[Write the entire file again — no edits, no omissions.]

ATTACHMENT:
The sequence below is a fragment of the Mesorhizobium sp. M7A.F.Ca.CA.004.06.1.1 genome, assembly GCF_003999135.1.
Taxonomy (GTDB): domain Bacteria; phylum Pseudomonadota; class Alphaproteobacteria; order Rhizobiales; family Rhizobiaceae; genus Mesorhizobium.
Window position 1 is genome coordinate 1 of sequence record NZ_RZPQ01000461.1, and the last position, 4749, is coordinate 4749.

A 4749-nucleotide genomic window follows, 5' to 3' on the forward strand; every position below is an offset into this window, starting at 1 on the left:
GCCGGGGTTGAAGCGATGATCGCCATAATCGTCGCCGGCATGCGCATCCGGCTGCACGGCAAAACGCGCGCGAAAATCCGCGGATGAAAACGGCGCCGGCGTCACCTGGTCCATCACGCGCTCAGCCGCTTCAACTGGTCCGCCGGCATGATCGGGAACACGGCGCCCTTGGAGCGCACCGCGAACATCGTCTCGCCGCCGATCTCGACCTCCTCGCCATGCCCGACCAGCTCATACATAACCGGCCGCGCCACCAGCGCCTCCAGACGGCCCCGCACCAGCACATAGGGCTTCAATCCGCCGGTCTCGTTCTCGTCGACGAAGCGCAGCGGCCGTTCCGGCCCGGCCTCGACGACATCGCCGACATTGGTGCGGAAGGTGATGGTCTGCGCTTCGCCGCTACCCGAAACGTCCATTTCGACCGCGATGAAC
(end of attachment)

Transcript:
The sequence below is a fragment of the Mesorhizobium sp. M7A.F.Ca.CA.004.06.1.1 genome, assembly GCF_003999135.1.
Taxonomy (GTDB): domain Bacteria; phylum Pseudomonadota; class Alphaproteobacteria; order Rhizobiales; family Rhizobiaceae; genus Mesorhizobium.
Window position 1 is genome coordinate 1 of sequence record NZ_RZPQ01000461.1, and the last position, 4749, is coordinate 4749.

A 4749-nucleotide genomic window follows, 5' to 3' on the forward strand; every position below is an offset into this window, starting at 1 on the left:
GCCGGGGTTGAAGCGATGATCGCCATAATCGTCGCCGGCATGCGCATCCGGCTGCACGGCAAAACGCGCGCGAAAATCCGCGGATGAAAACGGCGCCGGCGTCACCTGGTCCATCACGCGCTCAGCCGCTTCAACTGGTCCGCCGGCATGATCGGGAACACGGCGCCCTTGGAGCGCACCGCGAACATCGTCTCGCCGCCGATCTCGACCTCCTCGCCATGCCCGACCAGCTCATACATAACCGGCCGCGCCACCAGCGCCTCCAGACGGCCCCGCACCAGCACATAGGGCTTCAATCCGCCGGTCTCGTTCTCGTCGACGAAGCGCAGCGGCCGTTCCGGCCCGGCCTCGACGACATCGCCGACATTGGTGCGGAAGGTGATGGTCTGCGCTTCGCCGCTACCCGAAACGTCCATTTCGACCGCGATGAAC